Odds are, you admire Benjamin Franklin for all that you know about him -- the kite, electricity, his Almanack, public libraries, odometers, street lights, etc. But I bet you haven't peeked into his personal financial history much. Permit me to shed some light.

Franklin was not born with a silver spoon in his mouth. He was born -- 300 years ago! -- in 1706. His dad was a candle maker, soap maker, and mechanic, supporting a family of 13 children. When Franklin was just 17, with pockets pretty much empty, he ran away to Philadelphia and entered the printing profession. He worked hard, studied his trade enough to become a master printer, and also enjoyed life along the way, traveling, swimming, writing, and entertaining ladies. By age 20, he was publishing his own newspaper.

He was a savvy businessman, signing lucrative deals and forging partnerships with other printers. Now get this -- he retired early. Really early. At age 42, he was able to live off of money generated by his business, which was now being run by others. Not bad, eh? (He went on to live another 42 years after retiring.)

Can you do as well? Most of us won't manage it -- especially those of us who have already left age 42 behind. Still, we can take inspiration from Mr. Franklin, and if we manage to achieve a fraction of what he did, we may better our lives.

Franklin's smarts
Mr. Franklin's thinking made a lot of sense, and we're lucky that he shared so many of his thoughts. Allow me to share one particular anecdote of his that should resonate with those of us who know we need to get our financial houses in order and plan for the future:

When I was a child of 7 years old, my friends, on a holiday, filled my pocket with coppers. I went directly to a shop where they sold toys for children; and, being charmed with the sound of a whistle, that I met by the way in the hands of another boy, I voluntarily offered and gave all my money for one.

I then came home, and went whistling all over the house, much pleased with my whistle, but disturbing all the family. My brothers, and sisters, and cousins, understanding the bargain I had made, told me I had given four times as much for it as it was worth; put me in mind what good things I might have bought with the rest of the money; and laughed at me so much for my folly, that I cried with vexation; and the reflection gave me more chagrin than the whistle gave me pleasure.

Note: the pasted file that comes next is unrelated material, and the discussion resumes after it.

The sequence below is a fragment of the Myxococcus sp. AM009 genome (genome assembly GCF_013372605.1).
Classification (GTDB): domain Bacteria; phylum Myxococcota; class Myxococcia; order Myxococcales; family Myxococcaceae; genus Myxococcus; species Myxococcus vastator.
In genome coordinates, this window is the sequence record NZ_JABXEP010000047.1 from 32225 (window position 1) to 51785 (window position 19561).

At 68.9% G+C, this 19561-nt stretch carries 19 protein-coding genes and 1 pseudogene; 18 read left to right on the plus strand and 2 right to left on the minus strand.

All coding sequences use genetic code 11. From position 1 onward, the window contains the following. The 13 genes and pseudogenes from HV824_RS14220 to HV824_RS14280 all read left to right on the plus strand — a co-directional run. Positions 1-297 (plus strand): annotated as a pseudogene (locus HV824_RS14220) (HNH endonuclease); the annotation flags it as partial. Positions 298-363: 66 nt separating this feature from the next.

This however was afterwards of use to me, the impression continuing on my mind; so that often, when I was tempted to buy some unnecessary thing, I said to myself, Don't give too much for the whistle; and I saved my money.

Thanks for the inspiration, Mr. Franklin -- and happy birthday!

Franklin-ize your future
You may not be able to enjoy an income stream from your printing business, but if you invest sensibly and for the long haul, you may be able to enjoy a solid income stream of your own.

The retirement guidance source that I refer to most often is Robert Brokamp's Rule Your Retirement newsletter. You can, and should, try it for free for a whole month. Doing so will allow you to peek at all the past issues, which feature a host of "Success Stories," profiling people who retired early and are willing to share their strategies.

Here's a sampling of some very useful articles from past issues:

  • In the February 2005 issue, Brokamp interviewed former New York Times "Seniority" columnist Fred Brock, who explained how you can retire on less than you think.

  • The October 2005 issue delved into the virtues of dividends, and even recommended some specific dividend-paying stocks. A trial of the newsletter will let you see all the recommendations, but some other companies with current significant dividends include Pfizer (NYSE:PFE), Pitney Bowes (NYSE:PBI), Fifth Third Bancorp (NASDAQ:FITB), and Wells Fargo (NYSE:WFC).

  • The December 2005 issue covered real estate investment trusts (REITs) in detail, recommending promising investments such as Ventas (NYSE:VTR), AMB Property (NYSE:AMB), and Host Marriott (NYSE:HMT), among others.

So go ahead and grab that free 30-day trial of Rule Your Retirement -- I think you'll like what you see. And if not, you'll have lost nothing.

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Selena Maranjian would love to meet Benjamin Franklin one day, along with Julia Child, Studs Terkel, John Waters, Eleanor Roosevelt, and Annie Lamott. She o wns shares of Pfizer. Pfizer is a Motley Fool Inside Value recommendation. Pitney Bowes is a Motley Fool Income Investor recommendation. For more about Selena, viewher bio and her profile. You might also be interested in these books she has written or co-written:The Motley Fool Money GuideandThe Motley Fool Investment Guide for Teens. The Motley Fool is Fools writing for Fools.